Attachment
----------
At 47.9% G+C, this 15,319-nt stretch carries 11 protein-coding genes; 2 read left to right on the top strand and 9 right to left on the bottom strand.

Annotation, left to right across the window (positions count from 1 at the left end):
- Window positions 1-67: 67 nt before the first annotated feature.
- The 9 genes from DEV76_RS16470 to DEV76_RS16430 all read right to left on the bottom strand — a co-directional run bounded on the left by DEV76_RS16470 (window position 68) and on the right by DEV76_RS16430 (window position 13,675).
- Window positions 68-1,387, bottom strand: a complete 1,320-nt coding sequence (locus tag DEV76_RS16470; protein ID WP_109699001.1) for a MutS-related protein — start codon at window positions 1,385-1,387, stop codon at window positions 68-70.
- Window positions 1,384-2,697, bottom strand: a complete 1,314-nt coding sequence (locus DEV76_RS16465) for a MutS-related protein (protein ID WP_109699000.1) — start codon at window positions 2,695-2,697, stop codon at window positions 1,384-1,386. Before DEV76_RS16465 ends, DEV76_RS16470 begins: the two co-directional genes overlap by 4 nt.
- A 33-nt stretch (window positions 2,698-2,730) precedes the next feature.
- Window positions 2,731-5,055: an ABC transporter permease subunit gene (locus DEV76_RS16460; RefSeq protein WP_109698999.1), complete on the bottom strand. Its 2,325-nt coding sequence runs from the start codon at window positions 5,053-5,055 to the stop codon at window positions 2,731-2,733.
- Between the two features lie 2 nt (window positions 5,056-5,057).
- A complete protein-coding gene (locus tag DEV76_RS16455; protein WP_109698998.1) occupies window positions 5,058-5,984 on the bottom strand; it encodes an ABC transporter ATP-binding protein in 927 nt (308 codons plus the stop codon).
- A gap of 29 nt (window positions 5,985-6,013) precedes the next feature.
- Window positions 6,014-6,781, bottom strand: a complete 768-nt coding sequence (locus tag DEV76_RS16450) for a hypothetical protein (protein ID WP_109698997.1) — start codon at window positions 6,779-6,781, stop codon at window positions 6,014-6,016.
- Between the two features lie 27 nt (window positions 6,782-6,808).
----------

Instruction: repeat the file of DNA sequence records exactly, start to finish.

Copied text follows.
At 47.9% G+C, this 15,319-nt stretch carries 11 protein-coding genes; 2 read left to right on the top strand and 9 right to left on the bottom strand.

Annotation, left to right across the window (positions count from 1 at the left end):
- Window positions 1-67: 67 nt before the first annotated feature.
- The 9 genes from DEV76_RS16470 to DEV76_RS16430 all read right to left on the bottom strand — a co-directional run bounded on the left by DEV76_RS16470 (window position 68) and on the right by DEV76_RS16430 (window position 13,675).
- Window positions 68-1,387, bottom strand: a complete 1,320-nt coding sequence (locus tag DEV76_RS16470; protein ID WP_109699001.1) for a MutS-related protein — start codon at window positions 1,385-1,387, stop codon at window positions 68-70.
- Window positions 1,384-2,697, bottom strand: a complete 1,314-nt coding sequence (locus DEV76_RS16465) for a MutS-related protein (protein ID WP_109699000.1) — start codon at window positions 2,695-2,697, stop codon at window positions 1,384-1,386. Before DEV76_RS16465 ends, DEV76_RS16470 begins: the two co-directional genes overlap by 4 nt.
- A 33-nt stretch (window positions 2,698-2,730) precedes the next feature.
- Window positions 2,731-5,055: an ABC transporter permease subunit gene (locus DEV76_RS16460; RefSeq protein WP_109698999.1), complete on the bottom strand. Its 2,325-nt coding sequence runs from the start codon at window positions 5,053-5,055 to the stop codon at window positions 2,731-2,733.
- Between the two features lie 2 nt (window positions 5,056-5,057).
- A complete protein-coding gene (locus tag DEV76_RS16455; protein WP_109698998.1) occupies window positions 5,058-5,984 on the bottom strand; it encodes an ABC transporter ATP-binding protein in 927 nt (308 codons plus the stop codon).
- A gap of 29 nt (window positions 5,985-6,013) precedes the next feature.
- Window positions 6,014-6,781, bottom strand: a complete 768-nt coding sequence (locus tag DEV76_RS16450) for a hypothetical protein (protein ID WP_109698997.1) — start codon at window positions 6,779-6,781, stop codon at window positions 6,014-6,016.
- Between the two features lie 27 nt (window positions 6,782-6,808).